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United States Solar Products Safeguard Consultations Request

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The Honourable Robert Lighthizer
United States Trade Representative
Executive Office of the President
600 17th Street Northwest
Washington. D.C. 20508

Dear Ambassador:

The Government of Canada hereby requests consultations with the Government of the United States pursuant to Article 31.4 of the Canada-United States-Mexico Agreement (CUSMA) with respect to the imposition and ongoing application of an emergency action (or safeguard measure) by the United States on crystalline silicon photovoltaic cells (whether or not partially or fully assembled into other products) (CSPV products), including from Canada.

Following an investigation conducted by the U.S. International Trade Commission (ITC), on January 23. 2018. the United States imposed a 30 percent additional import duty on CSPV products, under the “Presidential Proclamation to Facilitate Positive Adjustment to Competition from Imports of Certain Crystalline Silicon Photovoltaic Cells.” Pursuant to that Proclamation, the duty declined to 25% in 2019 and to 20% in 2020.

From the time the safeguard measure was first taken, it was inconsistent with Articles 302, 802, and 803 of NAFTA, as Canada set out in its July 23, 2018. letter to the United States requesting consultations under Article 2006 of NAFTA. Your government failed to respond to that request.

Following the ITC’s mid-point review of the safeguard measure, on October 13, 2020, the President continued the safeguard measure under the Presidential Proclamation "To Further Facilitate Positive Adjustment to Competition from Imports of Certain Crystalline Silicon Photovoltaic Cells ( Whether or Not Partially or Fully Assembled into Other Products)”.

The duties imposed under the safeguard measure continue to apply to imports from Canada as of the date of this letter. This is despite the fact that Chapter 10 of CUSMA requires that imports from Canada be excluded from an emergency action unless those imports account for both a substantial share of total imports and contribute importantly to serious injury caused by imports. The ITC found that neither of the two conditions for inclusion was met.

In addition. Chapter 10 of CUSMA prohibits a party from imposing restrictions on a good that would have the effect of reducing imports below the trend over a recent period with allowance for reasonable growth. The United States failed to observe this prohibition in taking its emergency action and continues to fail to observe this prohibition with respect to imports from Canada.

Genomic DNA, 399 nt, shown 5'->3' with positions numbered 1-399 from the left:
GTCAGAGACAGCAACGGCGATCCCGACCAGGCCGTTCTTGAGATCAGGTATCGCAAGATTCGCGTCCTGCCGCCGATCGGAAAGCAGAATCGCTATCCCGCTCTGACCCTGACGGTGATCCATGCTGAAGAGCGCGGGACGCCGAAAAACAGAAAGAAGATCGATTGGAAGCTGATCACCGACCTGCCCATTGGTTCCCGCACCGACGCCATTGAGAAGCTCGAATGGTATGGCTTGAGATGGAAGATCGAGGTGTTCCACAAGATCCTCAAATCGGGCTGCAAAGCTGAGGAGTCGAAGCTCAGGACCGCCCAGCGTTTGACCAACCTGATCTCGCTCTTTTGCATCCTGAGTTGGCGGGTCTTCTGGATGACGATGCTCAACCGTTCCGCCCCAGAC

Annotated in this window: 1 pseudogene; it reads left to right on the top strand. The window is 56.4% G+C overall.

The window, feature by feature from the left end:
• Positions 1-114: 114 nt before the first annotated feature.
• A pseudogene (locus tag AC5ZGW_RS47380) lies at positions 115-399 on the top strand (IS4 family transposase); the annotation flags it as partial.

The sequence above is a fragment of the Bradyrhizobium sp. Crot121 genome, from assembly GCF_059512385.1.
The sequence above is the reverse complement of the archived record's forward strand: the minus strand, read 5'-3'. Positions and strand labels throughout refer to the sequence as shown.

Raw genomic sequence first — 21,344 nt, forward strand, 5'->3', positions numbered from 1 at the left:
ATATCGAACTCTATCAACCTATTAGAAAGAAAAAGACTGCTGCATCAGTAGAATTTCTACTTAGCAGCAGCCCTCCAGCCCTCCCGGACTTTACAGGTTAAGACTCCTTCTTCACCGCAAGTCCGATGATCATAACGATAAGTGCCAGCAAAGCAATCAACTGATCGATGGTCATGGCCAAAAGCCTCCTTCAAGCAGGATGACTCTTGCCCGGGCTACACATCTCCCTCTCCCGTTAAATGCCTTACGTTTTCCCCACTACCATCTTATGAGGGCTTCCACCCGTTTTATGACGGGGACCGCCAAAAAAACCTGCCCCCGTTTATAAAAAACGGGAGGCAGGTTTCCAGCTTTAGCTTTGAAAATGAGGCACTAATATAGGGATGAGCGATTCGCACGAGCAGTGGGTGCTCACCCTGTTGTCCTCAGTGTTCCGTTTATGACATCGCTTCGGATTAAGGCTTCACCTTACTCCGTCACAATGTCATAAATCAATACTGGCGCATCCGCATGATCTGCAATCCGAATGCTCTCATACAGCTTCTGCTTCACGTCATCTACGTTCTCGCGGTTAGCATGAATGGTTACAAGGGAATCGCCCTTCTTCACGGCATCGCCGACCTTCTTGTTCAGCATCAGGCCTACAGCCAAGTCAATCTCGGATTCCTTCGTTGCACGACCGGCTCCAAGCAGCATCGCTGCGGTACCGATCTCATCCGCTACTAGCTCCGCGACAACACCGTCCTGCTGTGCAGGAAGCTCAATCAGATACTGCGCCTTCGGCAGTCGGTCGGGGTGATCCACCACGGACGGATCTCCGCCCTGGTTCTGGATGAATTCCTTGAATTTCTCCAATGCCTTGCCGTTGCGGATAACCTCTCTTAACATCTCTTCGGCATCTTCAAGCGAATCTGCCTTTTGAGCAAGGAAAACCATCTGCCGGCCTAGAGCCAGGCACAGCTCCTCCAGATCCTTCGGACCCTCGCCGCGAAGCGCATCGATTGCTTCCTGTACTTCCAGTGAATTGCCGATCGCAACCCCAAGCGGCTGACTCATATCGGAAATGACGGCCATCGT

The Government of Canada considers that the above measure is inconsistent with the obligations of the United States under:

  1. Article 2.4 of CUSMA. as the United States has increased an existing customs duty or adopted an additional customs duty on originating CSPV products from Canada.
  2. Article 10.2 of CUSMA, as the United States has failed to exclude imports of Canada from its emergency action imposing a safeguard duty on imports of CSPV products. Further, the imposition of the duty and the failure to exclude Canadian imports have had the effect of reducing imports from Canada below the trend of imports of CSPV products from Canada over a recent representative base period with allowance for reasonable growth.
  3. Article 10.3 of CUSMA, as the United States failed to entrust determinations of serious injury in emergency action proceedings to a competent investigating authority and to ensure that negative injury determinations shall not be subject to modification, except by judicial review as provided by domestic law.

The measure of the United States described above nullifies or impairs benefits accruing to Canada directly or indirectly under CUSMA.

The Government of Canada reserves the right to address additional measures, factual and legal claims in the course of consultations and in any future request for panel proceedings.

The Government of Canada looks forward to receiving the reply of the United States to this request and to determining a mutually convenient date for consultations.


The Honourable Mary Ng, P.C., M.P.

c.c. Vidya Desai. Acting United States Secretary
USMCA Secretariat. United States Section
Rubisel Velazquez Lugo, Mexican Secretary
TMEC Secretariat. Mexican Section
Sean Clark. Canadian secretary. CUSMA Secretariat

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